Working from Home // 5 Tips for Disconnecting On Days Off
One of my biggest challenges while working from home is being able to fully disconnect on weekends or days off. The reality of the situation is: you live where you work. If I worked outside of the home I doubt this would be a problem. But when you work and live in the same place it can get tough to disconnect. I'll find myself with a little free time and instead of relaxing, I'll go into my office and work. I'm no expert, but here are some tips that have worked for me.
1. Have a Dedicated Work Environment
Whether you have an office or you work at your kitchen table, create a work environment. For example, I do have an office, but I'm also in here when I'm not working because it's where my main computer is. But when I'm doing design work I have a file folder out with my projects in it. I also have a little notebook that keeps me on track. These are things that are only out when I'm in work mode.
2. Clean Up
In addition to creating a work environment, clean it up when you're done for the day/week. When I'm done working I put my file away and clear off my desk so I'm not glancing at it. If I see my design project file out, I may end up going through it and then start working. Same with Kintage. All of the inventory is safely tucked out of sight and when I'm not packing/shipping orders I try to make sure the supplies is put away. So just take a couple of minutes to clear your workspace when you're done so you aren't tempted to get back to work.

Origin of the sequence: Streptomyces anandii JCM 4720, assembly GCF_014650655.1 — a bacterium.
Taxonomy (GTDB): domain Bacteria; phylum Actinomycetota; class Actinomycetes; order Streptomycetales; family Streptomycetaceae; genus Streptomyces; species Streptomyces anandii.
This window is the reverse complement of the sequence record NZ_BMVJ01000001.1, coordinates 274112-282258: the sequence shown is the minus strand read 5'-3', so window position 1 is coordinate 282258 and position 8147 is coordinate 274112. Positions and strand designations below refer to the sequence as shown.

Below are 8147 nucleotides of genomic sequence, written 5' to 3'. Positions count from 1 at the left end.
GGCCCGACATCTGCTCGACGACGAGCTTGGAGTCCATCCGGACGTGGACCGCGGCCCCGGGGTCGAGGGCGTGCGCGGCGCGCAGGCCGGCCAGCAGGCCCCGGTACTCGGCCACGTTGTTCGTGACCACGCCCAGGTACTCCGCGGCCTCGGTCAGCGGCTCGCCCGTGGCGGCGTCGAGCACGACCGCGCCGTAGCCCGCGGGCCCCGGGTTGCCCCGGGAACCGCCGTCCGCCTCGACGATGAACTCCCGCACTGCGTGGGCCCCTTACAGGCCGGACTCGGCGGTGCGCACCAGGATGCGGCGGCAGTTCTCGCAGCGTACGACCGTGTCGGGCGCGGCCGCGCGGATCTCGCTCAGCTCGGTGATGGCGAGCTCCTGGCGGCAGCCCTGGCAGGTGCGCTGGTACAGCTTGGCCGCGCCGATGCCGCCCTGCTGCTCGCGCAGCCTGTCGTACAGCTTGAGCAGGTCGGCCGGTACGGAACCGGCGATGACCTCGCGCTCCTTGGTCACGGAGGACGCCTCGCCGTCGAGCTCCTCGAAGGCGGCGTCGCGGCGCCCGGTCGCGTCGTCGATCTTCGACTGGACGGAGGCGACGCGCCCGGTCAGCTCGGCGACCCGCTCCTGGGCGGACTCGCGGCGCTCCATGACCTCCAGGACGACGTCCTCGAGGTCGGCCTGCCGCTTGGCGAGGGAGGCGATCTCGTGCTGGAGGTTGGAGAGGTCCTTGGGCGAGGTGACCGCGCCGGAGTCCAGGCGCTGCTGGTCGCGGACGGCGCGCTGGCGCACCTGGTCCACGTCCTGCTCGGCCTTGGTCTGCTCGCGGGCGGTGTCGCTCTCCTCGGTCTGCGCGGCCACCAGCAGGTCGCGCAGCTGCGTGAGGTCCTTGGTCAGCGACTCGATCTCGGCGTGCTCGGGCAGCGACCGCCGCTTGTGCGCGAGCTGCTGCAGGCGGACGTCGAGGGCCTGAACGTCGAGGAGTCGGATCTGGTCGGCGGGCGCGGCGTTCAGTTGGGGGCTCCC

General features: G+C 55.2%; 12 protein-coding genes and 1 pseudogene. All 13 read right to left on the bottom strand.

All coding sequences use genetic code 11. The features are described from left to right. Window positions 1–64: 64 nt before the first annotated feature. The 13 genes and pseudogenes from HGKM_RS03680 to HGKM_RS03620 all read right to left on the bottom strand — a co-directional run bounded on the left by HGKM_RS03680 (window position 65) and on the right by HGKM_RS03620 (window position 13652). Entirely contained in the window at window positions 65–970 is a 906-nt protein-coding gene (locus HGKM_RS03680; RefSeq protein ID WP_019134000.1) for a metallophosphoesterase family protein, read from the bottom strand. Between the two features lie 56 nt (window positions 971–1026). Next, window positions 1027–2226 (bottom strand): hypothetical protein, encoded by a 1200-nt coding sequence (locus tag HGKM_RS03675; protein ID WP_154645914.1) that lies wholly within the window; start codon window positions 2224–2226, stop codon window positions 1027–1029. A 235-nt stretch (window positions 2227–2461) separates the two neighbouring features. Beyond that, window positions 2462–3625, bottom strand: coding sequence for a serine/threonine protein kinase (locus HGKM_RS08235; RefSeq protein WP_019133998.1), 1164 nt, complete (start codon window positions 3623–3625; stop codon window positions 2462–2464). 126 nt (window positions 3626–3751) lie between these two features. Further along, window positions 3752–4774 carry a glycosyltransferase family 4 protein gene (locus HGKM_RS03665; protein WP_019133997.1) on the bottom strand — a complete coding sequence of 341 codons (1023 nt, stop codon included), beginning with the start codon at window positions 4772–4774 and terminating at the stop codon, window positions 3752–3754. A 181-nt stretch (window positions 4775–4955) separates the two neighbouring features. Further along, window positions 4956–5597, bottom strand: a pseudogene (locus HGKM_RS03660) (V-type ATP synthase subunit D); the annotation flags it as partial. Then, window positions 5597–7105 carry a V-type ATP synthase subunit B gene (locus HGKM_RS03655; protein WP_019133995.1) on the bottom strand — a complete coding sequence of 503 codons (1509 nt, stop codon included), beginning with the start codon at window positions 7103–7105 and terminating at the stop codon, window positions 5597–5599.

3. Email: Keep Out!
When I'm working my email is always open in a tab out of habit although I'm trying to get into a habit of checking it less frequently to increase my productivity. But when I'm not working I do my best to close it so I can't see any emails coming in. Honestly, it makes me kind of anxious, but if I'm not planning on working that day then there is no reason to be checking it. Checking my email on days off leads to either me being stressed out because there is something to do OR me working on a much needed day off. If your work and personal email are one in the same, think about getting a separate work email.
4. Turn Off Email Notifications
I did this a few months ago and my productivity sky rocketed. This is part of tip #4. Having my phone go off every time an email comes in is distracting and I just cannot ignore the beeping. So I stopped my phone from automatically checking email. If you have an iphone go to Settings -> Mail, Contacts, Calendar -> Fetch New Data. Then toggle the "push" setting to "off" and the "fetch" setting to "manually". Now your phone will only check for new emails when you go into your mail app. Let's not be dramatic here, but this changed my life. I get probably 50+ emails a day, that was a lot of checking email.
5. Tie Up Loose Ends
I don't know if this will work with every situation, but it's something I just recently realized. At the end of the day (especially on Friday!) my plan is to get to a good stopping point on all projects and to check in with all clients I'm working with. Something as simple as giving a client an update and then ending the email with a friendly "Have a good weekend & I look forward to working more on this next week!" signals that you're done for the week so they're less likely to email you or look for a response over the weekend.
These tips have really helped me to just step away from work when working from home. If you work from home I'd love to hear any tips or advice you have, too!